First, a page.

Beyond these constraints, the draft law entrenches a regulatory scheme that threatens the independence of media outlets, subjecting them to constant oversight and creating logistical hurdles through an extensive permit process. To apply for a permit in order to issue content, a press outlet must submit information to the SCMR including the owner name and nationality, language and type of content, editorial policy, funding, management structure, name of editor-in-chief, and location of the publisher (or server, if applicable); a review and approval process follows. Similarly, anyone wanting to establish a media outlet or website must ascertain permission from the SCMR before beginning work or advertising a launch. With the draft law defining a website as a page that has press, media, or advertising content, there is fear that the law enables the regulation of not only news sites, but also the sites of organizations and businesses. The draft law also requires that approved media outlets and websites maintain comprehensive records of every program and piece of audible, visual, or electronic content they issue for a period of 12 months, sharing copies with the SCMR. Finally, journalists and media personalities are prohibited from collecting donations for their work from any local or foreign source, both directly and indirectly—raising concerns about the ability of smaller media initiatives or freelancers, who often rely on crowdfunding or donation campaigns to continue producing independent content.
The draft law does not stop at creating an expansive regulatory regime; rather, it authorizes the SCMR to determine administrative punishments for violations of the law as appropriate, choosing from a selection that includes financial penalties, removal or censorship of content, and suspension of activities. The draft law also sets forth a number of punishments. Failing to get the necessary permissions for a press publication, media outlet, or website, for example, can be punished with a fine of 1 million to 3 million Egyptian pounds (LE), while outlets that conduct activities other than what they sought permission for can be punished with an LE1 million to LE2 million fine. Although the draft law prohibits pretrial detention in cases in which a publication or a broadcasting-related crime has been committed, the exception is lifted if a case involves incitement to violence, discrimination between citizens, or libel and slander.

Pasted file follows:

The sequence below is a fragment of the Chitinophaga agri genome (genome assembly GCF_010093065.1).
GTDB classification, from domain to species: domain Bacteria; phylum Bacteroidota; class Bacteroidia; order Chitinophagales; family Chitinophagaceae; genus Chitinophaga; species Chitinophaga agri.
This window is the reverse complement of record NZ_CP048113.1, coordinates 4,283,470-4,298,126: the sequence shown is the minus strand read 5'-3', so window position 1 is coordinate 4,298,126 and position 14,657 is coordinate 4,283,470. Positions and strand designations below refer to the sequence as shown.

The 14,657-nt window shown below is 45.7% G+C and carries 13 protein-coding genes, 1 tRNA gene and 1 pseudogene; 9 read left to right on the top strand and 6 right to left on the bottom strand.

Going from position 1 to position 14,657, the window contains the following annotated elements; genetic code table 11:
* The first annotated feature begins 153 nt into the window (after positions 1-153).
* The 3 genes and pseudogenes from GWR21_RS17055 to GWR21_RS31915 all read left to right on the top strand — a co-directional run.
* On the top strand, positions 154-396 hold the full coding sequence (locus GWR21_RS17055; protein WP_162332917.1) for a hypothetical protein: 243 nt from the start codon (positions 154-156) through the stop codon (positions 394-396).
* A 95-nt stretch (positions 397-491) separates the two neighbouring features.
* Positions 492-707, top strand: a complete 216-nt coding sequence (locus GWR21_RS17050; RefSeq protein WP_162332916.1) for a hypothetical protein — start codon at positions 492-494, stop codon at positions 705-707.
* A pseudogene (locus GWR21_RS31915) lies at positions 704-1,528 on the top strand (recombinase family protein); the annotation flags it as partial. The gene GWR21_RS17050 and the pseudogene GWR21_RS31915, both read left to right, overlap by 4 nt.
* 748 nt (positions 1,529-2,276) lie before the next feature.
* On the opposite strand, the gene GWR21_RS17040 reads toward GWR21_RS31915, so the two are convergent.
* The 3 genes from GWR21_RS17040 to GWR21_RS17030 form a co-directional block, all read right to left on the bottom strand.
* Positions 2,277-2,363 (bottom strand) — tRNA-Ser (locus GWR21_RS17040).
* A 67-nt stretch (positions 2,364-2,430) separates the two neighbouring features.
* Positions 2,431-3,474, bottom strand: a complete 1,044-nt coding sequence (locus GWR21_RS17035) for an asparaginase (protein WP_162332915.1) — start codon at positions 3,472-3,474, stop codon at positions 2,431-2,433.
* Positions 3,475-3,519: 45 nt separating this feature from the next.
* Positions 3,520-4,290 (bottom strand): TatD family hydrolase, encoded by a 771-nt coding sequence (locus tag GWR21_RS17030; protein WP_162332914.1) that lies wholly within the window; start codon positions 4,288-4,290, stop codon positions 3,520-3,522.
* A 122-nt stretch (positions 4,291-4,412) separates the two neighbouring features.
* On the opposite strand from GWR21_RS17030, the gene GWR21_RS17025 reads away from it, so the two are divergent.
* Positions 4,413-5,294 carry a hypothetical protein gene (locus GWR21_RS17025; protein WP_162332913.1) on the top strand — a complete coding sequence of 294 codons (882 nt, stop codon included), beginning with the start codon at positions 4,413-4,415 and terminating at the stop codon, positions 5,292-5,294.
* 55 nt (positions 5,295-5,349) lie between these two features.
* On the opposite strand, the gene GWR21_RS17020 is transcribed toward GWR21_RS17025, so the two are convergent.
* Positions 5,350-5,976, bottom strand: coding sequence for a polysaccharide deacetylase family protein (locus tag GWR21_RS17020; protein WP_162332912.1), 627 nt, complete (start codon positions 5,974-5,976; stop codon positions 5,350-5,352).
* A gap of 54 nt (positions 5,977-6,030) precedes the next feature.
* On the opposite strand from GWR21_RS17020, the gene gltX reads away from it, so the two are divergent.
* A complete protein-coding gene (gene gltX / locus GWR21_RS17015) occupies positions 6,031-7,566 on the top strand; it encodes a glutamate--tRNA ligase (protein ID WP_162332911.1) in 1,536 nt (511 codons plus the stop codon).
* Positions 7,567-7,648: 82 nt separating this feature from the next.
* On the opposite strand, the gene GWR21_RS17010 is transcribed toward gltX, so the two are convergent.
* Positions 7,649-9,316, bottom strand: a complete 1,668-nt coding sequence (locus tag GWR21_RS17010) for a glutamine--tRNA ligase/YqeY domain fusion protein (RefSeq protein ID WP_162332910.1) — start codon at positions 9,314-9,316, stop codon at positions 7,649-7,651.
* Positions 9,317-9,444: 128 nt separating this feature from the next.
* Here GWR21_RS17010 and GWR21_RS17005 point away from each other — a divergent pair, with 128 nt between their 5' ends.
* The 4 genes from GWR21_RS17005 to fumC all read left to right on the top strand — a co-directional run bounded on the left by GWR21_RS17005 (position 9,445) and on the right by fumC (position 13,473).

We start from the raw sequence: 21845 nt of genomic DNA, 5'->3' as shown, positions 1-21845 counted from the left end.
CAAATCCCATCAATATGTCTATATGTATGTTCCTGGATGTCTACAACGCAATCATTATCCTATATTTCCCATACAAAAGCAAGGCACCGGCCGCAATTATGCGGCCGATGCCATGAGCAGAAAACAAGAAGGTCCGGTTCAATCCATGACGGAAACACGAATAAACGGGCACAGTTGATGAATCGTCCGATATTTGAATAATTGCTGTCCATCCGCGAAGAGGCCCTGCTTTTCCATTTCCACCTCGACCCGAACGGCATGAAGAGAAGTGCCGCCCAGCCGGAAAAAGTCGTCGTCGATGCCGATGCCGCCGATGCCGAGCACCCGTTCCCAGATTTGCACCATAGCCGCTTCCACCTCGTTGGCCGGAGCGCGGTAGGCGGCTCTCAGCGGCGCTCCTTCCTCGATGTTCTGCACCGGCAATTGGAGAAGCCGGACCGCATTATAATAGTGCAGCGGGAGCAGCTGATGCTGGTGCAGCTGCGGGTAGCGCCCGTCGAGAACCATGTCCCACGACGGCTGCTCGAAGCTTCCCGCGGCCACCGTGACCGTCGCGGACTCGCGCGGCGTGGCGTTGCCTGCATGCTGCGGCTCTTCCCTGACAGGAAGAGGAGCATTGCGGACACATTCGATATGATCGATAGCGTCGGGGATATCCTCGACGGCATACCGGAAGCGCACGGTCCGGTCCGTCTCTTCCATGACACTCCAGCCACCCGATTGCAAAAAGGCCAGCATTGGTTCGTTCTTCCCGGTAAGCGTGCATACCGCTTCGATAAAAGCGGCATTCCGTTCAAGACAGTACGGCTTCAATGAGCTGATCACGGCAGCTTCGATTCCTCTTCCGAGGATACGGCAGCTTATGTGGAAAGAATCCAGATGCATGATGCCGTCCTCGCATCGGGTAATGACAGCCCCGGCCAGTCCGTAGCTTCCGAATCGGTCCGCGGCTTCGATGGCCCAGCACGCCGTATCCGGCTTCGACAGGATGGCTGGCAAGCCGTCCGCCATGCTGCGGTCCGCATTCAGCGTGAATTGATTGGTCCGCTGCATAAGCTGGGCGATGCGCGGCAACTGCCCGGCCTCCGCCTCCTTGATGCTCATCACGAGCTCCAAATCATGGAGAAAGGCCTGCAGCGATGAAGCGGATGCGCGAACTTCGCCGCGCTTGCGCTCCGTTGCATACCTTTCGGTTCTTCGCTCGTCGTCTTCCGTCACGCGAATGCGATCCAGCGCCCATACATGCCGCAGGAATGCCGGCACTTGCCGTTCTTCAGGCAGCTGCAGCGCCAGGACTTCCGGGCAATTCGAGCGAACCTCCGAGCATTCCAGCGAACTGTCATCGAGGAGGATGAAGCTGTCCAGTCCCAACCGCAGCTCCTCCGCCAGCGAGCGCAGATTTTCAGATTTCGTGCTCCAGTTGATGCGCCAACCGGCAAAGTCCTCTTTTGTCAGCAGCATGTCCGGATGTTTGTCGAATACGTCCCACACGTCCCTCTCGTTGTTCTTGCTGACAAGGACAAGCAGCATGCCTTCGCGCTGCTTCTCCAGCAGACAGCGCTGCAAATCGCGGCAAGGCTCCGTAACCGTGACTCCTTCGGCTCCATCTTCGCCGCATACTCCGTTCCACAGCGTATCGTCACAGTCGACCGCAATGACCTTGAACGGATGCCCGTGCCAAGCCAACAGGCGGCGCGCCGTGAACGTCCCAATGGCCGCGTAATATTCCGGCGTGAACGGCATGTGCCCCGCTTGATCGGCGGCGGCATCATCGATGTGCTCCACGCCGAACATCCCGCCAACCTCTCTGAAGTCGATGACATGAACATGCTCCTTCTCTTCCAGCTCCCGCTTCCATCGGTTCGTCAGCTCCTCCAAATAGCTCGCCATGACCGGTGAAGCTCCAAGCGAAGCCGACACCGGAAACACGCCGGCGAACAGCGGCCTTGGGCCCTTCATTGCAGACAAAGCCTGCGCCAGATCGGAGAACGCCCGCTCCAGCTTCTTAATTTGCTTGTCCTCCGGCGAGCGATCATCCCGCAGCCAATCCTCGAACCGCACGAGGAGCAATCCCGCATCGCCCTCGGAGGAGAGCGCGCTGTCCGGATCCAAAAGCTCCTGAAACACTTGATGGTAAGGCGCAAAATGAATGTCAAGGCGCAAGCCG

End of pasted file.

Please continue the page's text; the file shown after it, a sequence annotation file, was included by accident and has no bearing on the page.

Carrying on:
Writing into law a regulatory scheme that uses vague language to restrict content in traditional media outlets as well as personal blogs and social media places heavy burdens on news outlets and possibly non-news websites seeking to function legally in the country. It also hands over significant discretion to government-aligned regulators on the approval, censorship, and punishments facing outlets and publications. Moreover, articles in the draft Law Regulating the Press, Media, and the SCMR and its accompanying draft National Press Authority and National Media Authority Laws violate the clearly established protections for freedom of speech, expression, and the press in the Egyptian Constitution, the International Covenant on Civil and Political Rights, and the African Charter on Human and Peoples’ Rights.
Egypt’s draft media laws are yet another indication that the country’s legislature continues to ignore domestic and international legal obligations in an environment in which the state of emergency and the “war against terror” trump all rights concerns and provide excuses for broad language and vague interpretation. Following an already long line of problematic laws such as the Counter-Terrorism Law and the Cybercrime Law, these newest pieces of draft legislation equip Egyptian authorities with a set of tools that will almost certainly contribute to closing independent media space, dwindling the number of citizen journalists once empowered by the powers and access of their mobile phones, and frightening everyday citizens who once considered their social media accounts a safe space to blog, reflect, and share thoughts, fears, and dreams.